Why You Need to Maintain Your Freelance Writing Portfolio

By Sean Ogle •  Updated: 07/06/23 •  7 min read

Have you updated your freelance writing portfolio in the last two months? If so, congratulations.

But I’m going to guess a lot of you are freelance writers, and you haven’t updated your portfolio lately. Or, worse, you haven’t been sharing it with potential clients because you’re ashamed of the way it looks.

Here’s the truth: this is one of the most overlooked and easiest things to fix when it comes to building a freelance writing career. It could be the difference between landing clients and not.

So you want to get it right.

Here are five reasons you need to get your freelance writing portfolio looking good.

And if you prefer to watch the video? Click below.

Otherwise, keep reading.

Land New Clients

Let’s say you’re doing all the right things as a freelance writer.

You’ve been personalizing your outreach. You’ve been sending 10-15 LOIs a day.

Now, I’m guessing you’re also including a link to your freelance writing portfolio. Because, chances are, one of the first things these potential clients will do is click on the link to check out your site.

If you have a nice, clean, updated site that showcases your most recent, relevant work and how you can help these clients, you’ve got a better shot of getting a response.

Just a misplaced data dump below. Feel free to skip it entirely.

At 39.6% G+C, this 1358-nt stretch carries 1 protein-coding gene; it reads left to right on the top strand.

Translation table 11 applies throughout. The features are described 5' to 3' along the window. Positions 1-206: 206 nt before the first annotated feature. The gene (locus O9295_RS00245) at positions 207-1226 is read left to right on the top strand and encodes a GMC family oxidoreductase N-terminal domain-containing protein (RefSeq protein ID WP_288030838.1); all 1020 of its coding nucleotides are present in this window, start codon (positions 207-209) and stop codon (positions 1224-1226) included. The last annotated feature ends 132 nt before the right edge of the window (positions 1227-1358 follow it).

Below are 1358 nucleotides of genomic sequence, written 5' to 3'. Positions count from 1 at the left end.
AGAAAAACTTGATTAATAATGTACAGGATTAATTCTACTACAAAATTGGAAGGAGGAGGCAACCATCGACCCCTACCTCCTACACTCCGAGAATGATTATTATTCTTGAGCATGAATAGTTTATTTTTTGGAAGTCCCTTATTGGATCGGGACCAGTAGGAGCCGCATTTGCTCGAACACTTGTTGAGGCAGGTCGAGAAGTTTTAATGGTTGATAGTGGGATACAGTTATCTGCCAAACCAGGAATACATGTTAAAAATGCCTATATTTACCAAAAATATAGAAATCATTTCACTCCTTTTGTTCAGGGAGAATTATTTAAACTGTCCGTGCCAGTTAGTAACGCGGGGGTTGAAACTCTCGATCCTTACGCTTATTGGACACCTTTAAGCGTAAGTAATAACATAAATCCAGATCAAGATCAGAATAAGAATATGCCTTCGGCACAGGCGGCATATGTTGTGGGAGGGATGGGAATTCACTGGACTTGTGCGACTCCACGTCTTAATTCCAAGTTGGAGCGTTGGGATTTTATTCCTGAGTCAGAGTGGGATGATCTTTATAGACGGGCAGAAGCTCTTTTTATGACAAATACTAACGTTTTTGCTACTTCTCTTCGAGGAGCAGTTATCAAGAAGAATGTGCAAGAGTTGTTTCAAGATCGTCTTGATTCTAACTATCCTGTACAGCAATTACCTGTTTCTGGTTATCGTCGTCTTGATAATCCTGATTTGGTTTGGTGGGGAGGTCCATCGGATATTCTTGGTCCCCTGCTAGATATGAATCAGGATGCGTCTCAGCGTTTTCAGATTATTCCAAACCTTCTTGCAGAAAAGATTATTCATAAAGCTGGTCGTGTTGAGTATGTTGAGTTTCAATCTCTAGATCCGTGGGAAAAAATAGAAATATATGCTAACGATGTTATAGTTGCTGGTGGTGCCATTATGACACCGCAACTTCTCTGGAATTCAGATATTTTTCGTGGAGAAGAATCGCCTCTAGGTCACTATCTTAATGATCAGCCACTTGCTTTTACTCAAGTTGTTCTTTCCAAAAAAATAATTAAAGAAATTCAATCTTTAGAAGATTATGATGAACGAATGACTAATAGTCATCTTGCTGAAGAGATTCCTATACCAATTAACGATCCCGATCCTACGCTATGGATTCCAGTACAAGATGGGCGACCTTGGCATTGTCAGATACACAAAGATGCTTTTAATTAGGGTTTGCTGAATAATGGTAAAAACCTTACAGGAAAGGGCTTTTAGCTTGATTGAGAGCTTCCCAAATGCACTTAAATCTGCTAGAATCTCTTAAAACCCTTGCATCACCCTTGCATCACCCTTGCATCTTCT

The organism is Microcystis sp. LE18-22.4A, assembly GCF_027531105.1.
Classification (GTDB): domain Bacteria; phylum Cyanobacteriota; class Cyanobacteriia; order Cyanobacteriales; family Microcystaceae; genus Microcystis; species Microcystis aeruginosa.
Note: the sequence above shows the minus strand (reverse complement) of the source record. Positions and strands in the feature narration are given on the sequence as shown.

If you don’t?

Your email gets sent to the archives, and they’ll ignore you.

Don’t blow this opportunity, because for some potential clients, it may be the only chance you get to make a first impression.

Show Off Your Expertise

The second reason you should be maintaining your freelance writing portfolio is that it’s an opportunity to show off your expertise.

In one of my recent videos and posts about the future of freelance writing and how to survive AI, I talked about how it’s going to be even more important to niche down as we’re moving forward.

And so for someone who’s looking for a writer with any specific industry with any specific niche, if they find your website you showcase you’re an expert in the niche, it’s that much more of a no-brainer for them to reach out and want to work with you.

You can even take it a step further and write a couple of blog posts that highlight your expertise on this niche on your site. You don’t need a million words, but 4-5 really solid evergreen long-form posts, or 1-2 shorter posts a month, can pack an extra punch and show you mean business.

So even if you’re building a dedicated new site or dedicated brand, having a blog where you write about your chosen topic and your chosen expertise, makes it that much easier to prove you know what you’re talking about.